|dc.description.abstract||Any chemical process can be, in principle, understood and manipulated through electron dynamics. Such dynamics occur on what is known as the “ultrashort" time scale, taking place in 10^-15 of a second (a femtosecond). Observing or controlling these processes is extremely challenging, as it requires electromagnetic forces that can be arbitrarily shaped in space and manipulated on the sub-femtosecond time scale, i.e. ultrashort laser pulses. Furthermore, the pulses used in such experiments are typically intense enough to modify the optical properties of the material system under study, thereby changing the way the laser pulses themselves propagate. There is thus a need to better understand this “nonlinear" regime before having the ability to demonstrate full control. This thesis describes the experiments and simulations we used to study the spatial and temporal physics in the ultrashort nonlinear processes of filamentation and stimulated coherent Raman scattering in solids. In particular, we develop several novel techniques for pulse synthesis by taking advantage of these two processes. By recombining Raman sidebands and characterizing the resultant pulse via cross-correlation interferometric FROG (ξFROG), we synthesize an ultrashort ≈ 5 fs pulse.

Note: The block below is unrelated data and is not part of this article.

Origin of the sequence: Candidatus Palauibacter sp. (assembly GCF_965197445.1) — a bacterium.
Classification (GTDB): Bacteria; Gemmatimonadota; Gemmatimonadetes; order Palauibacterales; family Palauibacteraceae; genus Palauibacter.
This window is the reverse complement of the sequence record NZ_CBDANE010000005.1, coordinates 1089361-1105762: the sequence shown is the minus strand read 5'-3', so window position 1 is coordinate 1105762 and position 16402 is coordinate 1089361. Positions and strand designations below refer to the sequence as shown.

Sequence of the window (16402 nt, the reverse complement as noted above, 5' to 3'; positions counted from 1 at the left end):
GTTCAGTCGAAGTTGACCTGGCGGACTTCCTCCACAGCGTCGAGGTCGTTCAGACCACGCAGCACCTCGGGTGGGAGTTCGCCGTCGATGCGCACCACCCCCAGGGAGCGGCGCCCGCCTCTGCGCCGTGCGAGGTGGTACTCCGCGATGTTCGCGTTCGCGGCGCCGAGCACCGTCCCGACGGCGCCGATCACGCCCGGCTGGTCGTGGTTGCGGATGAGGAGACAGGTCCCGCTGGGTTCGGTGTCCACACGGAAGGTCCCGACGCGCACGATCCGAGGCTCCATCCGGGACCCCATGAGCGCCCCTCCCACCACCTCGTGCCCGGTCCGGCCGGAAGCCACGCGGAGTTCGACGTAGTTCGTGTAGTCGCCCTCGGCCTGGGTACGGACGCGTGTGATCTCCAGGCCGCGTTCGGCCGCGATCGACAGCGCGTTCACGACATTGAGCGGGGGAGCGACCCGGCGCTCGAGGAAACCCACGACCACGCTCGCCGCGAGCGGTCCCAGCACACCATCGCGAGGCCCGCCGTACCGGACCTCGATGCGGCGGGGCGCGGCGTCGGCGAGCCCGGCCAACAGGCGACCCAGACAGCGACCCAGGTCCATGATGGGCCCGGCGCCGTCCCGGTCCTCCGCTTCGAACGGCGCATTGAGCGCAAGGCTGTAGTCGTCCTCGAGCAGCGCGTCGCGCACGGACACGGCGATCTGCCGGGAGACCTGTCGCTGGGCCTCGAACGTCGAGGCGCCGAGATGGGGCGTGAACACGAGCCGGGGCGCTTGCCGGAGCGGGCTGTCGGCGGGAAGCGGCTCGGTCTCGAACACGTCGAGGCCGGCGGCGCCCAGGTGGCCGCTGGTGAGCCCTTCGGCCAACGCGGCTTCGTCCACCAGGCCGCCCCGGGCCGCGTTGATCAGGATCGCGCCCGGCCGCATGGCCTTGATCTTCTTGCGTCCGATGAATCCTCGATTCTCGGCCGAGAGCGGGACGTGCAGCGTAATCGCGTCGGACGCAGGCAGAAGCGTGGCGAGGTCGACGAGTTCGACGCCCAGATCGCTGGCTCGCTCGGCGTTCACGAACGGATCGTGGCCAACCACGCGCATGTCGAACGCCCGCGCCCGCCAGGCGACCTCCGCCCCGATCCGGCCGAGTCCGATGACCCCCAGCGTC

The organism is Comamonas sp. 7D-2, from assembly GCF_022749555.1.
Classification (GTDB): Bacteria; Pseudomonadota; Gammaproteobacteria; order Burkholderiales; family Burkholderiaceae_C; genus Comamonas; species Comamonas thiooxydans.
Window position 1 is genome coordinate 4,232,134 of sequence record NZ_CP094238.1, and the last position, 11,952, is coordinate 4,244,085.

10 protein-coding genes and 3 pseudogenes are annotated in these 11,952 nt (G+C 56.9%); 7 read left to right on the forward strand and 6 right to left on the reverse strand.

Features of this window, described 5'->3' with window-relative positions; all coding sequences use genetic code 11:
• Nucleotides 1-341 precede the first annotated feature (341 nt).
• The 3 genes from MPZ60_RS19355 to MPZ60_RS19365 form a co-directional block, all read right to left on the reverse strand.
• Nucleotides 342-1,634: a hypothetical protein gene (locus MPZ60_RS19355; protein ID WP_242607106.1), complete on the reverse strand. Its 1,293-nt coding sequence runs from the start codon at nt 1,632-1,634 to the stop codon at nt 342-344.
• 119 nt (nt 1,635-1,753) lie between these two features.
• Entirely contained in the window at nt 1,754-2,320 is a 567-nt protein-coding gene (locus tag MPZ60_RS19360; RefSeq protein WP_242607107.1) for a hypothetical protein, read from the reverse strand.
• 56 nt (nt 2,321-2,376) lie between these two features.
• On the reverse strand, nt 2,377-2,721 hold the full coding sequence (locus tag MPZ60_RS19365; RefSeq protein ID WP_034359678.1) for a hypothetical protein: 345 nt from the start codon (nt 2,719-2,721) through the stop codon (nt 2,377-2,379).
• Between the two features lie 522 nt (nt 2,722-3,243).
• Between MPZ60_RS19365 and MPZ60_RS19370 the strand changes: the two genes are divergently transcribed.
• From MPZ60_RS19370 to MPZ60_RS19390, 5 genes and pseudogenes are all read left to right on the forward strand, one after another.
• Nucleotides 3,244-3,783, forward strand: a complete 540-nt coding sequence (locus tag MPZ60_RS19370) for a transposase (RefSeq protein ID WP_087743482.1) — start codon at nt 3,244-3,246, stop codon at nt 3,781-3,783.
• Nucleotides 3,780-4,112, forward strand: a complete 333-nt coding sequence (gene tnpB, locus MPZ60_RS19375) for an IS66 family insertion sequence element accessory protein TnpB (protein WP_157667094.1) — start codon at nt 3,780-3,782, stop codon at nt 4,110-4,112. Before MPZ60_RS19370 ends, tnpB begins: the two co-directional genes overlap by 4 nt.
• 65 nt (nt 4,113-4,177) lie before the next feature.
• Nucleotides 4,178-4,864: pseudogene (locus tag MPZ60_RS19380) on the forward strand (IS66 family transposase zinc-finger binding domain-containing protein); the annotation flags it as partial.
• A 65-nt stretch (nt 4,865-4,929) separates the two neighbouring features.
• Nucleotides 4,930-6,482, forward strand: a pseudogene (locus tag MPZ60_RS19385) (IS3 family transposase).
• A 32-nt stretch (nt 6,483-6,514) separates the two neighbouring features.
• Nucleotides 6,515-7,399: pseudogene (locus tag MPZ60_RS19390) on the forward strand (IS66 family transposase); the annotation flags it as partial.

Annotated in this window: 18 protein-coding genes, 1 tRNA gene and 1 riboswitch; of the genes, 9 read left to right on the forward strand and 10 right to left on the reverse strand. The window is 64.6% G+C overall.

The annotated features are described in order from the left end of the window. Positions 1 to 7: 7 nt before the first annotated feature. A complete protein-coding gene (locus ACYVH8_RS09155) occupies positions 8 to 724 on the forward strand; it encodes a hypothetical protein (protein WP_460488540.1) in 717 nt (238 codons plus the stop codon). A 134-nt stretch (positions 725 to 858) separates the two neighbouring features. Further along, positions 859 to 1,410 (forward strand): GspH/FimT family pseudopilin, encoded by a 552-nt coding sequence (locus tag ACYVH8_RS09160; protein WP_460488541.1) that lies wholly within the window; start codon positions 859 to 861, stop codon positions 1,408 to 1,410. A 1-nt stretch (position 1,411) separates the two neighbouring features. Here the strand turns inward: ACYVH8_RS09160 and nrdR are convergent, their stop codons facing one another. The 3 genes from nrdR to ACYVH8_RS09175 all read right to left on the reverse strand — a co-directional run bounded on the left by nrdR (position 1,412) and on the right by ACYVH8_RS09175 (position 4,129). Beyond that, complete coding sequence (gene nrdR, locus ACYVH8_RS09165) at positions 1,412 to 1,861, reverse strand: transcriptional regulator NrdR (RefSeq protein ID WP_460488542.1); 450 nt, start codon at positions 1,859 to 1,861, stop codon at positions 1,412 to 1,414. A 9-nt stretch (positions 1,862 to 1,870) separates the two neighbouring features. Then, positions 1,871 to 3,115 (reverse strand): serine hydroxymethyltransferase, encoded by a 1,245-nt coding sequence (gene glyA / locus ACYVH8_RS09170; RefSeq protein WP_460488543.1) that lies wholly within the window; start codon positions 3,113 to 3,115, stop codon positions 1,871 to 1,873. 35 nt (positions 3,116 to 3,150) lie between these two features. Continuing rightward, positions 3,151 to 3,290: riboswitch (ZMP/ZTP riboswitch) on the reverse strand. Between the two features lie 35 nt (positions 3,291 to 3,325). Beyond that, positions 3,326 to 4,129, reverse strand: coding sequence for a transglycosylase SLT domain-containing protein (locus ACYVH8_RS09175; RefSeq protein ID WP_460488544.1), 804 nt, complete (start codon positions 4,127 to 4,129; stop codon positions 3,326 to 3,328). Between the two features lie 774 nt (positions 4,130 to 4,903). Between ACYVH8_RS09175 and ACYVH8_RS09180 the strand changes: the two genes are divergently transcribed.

Meanwhile, in filamentation, we contribute to an alternate pulse synthesis technique by means of nonlinear spatio-temporal waveform coupling. We use liquid crystal spatial light modulators to influence the spatial domain and find a substantial increase in the possible frequency bandwidth generated in this technique, potentially leading to shorter and more stable pulses. Deeper physical insight was achieved via comparison of experimental results with supercomputer simulations.||en